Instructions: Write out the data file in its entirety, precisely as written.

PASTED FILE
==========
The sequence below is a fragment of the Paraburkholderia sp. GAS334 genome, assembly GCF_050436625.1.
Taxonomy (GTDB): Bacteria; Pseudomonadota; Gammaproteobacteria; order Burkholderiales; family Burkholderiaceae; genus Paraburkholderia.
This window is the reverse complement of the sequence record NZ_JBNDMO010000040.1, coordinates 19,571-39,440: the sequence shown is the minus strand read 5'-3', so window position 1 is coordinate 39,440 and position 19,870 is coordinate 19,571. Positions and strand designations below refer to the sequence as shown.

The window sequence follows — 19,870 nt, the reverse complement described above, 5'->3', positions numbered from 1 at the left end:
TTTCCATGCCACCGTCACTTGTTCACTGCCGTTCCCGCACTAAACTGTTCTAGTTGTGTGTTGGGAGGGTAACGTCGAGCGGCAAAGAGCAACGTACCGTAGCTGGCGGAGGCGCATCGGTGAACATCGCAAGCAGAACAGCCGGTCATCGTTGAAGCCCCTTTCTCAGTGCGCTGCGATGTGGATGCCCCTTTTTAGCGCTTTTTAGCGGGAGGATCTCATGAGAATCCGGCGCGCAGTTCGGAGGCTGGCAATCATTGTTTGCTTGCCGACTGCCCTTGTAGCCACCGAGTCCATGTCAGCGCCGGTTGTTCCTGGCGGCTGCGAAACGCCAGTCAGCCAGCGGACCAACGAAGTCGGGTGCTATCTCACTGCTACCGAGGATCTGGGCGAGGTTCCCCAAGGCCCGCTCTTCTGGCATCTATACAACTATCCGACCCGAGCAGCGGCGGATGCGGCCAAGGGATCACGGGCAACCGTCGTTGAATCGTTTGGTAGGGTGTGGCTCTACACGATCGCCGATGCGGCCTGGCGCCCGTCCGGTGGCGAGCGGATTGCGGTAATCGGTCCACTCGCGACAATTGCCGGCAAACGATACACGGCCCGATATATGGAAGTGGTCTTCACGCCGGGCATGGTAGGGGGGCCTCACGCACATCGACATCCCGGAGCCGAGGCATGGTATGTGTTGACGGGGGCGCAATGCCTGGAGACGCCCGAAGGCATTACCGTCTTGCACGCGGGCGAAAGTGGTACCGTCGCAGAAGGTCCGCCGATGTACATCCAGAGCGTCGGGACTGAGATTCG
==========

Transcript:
The sequence below is a fragment of the Paraburkholderia sp. GAS334 genome, assembly GCF_050436625.1.
Taxonomy (GTDB): Bacteria; Pseudomonadota; Gammaproteobacteria; order Burkholderiales; family Burkholderiaceae; genus Paraburkholderia.
This window is the reverse complement of the sequence record NZ_JBNDMO010000040.1, coordinates 19,571-39,440: the sequence shown is the minus strand read 5'-3', so window position 1 is coordinate 39,440 and position 19,870 is coordinate 19,571. Positions and strand designations below refer to the sequence as shown.

The window sequence follows — 19,870 nt, the reverse complement described above, 5'->3', positions numbered from 1 at the left end:
TTTCCATGCCACCGTCACTTGTTCACTGCCGTTCCCGCACTAAACTGTTCTAGTTGTGTGTTGGGAGGGTAACGTCGAGCGGCAAAGAGCAACGTACCGTAGCTGGCGGAGGCGCATCGGTGAACATCGCAAGCAGAACAGCCGGTCATCGTTGAAGCCCCTTTCTCAGTGCGCTGCGATGTGGATGCCCCTTTTTAGCGCTTTTTAGCGGGAGGATCTCATGAGAATCCGGCGCGCAGTTCGGAGGCTGGCAATCATTGTTTGCTTGCCGACTGCCCTTGTAGCCACCGAGTCCATGTCAGCGCCGGTTGTTCCTGGCGGCTGCGAAACGCCAGTCAGCCAGCGGACCAACGAAGTCGGGTGCTATCTCACTGCTACCGAGGATCTGGGCGAGGTTCCCCAAGGCCCGCTCTTCTGGCATCTATACAACTATCCGACCCGAGCAGCGGCGGATGCGGCCAAGGGATCACGGGCAACCGTCGTTGAATCGTTTGGTAGGGTGTGGCTCTACACGATCGCCGATGCGGCCTGGCGCCCGTCCGGTGGCGAGCGGATTGCGGTAATCGGTCCACTCGCGACAATTGCCGGCAAACGATACACGGCCCGATATATGGAAGTGGTCTTCACGCCGGGCATGGTAGGGGGGCCTCACGCACATCGACATCCCGGAGCCGAGGCATGGTATGTGTTGACGGGGGCGCAATGCCTGGAGACGCCCGAAGGCATTACCGTCTTGCACGCGGGCGAAAGTGGTACCGTCGCAGAAGGTCCGCCGATGTACATCCAGAGCGTCGGGACTGAGATTCG